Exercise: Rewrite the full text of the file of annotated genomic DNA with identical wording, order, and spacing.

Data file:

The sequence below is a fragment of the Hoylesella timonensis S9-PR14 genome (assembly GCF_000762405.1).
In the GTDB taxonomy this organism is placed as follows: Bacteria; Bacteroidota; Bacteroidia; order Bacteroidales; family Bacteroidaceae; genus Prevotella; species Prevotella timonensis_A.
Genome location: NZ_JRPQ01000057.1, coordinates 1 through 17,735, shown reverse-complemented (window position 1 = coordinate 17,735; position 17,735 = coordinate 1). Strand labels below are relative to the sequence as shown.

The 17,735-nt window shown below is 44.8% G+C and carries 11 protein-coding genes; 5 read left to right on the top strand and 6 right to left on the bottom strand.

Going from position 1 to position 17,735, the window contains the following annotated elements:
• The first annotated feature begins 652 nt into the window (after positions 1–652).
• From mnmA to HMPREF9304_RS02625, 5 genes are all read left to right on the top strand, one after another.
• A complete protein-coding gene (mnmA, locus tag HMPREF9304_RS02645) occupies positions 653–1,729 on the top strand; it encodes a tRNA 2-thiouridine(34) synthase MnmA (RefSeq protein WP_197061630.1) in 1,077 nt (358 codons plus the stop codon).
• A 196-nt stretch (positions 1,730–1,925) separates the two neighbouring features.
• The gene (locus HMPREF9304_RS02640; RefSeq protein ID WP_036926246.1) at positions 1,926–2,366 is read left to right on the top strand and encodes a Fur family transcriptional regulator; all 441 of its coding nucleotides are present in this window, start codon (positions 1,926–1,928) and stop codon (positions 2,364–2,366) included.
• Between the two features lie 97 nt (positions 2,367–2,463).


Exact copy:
The sequence below is a fragment of the Hoylesella timonensis S9-PR14 genome (assembly GCF_000762405.1).
In the GTDB taxonomy this organism is placed as follows: Bacteria; Bacteroidota; Bacteroidia; order Bacteroidales; family Bacteroidaceae; genus Prevotella; species Prevotella timonensis_A.
Genome location: NZ_JRPQ01000057.1, coordinates 1 through 17,735, shown reverse-complemented (window position 1 = coordinate 17,735; position 17,735 = coordinate 1). Strand labels below are relative to the sequence as shown.

The 17,735-nt window shown below is 44.8% G+C and carries 11 protein-coding genes; 5 read left to right on the top strand and 6 right to left on the bottom strand.

Going from position 1 to position 17,735, the window contains the following annotated elements:
• The first annotated feature begins 652 nt into the window (after positions 1–652).
• From mnmA to HMPREF9304_RS02625, 5 genes are all read left to right on the top strand, one after another.
• A complete protein-coding gene (mnmA, locus tag HMPREF9304_RS02645) occupies positions 653–1,729 on the top strand; it encodes a tRNA 2-thiouridine(34) synthase MnmA (RefSeq protein WP_197061630.1) in 1,077 nt (358 codons plus the stop codon).
• A 196-nt stretch (positions 1,730–1,925) separates the two neighbouring features.
• The gene (locus HMPREF9304_RS02640; RefSeq protein ID WP_036926246.1) at positions 1,926–2,366 is read left to right on the top strand and encodes a Fur family transcriptional regulator; all 441 of its coding nucleotides are present in this window, start codon (positions 1,926–1,928) and stop codon (positions 2,364–2,366) included.
• Between the two features lie 97 nt (positions 2,367–2,463).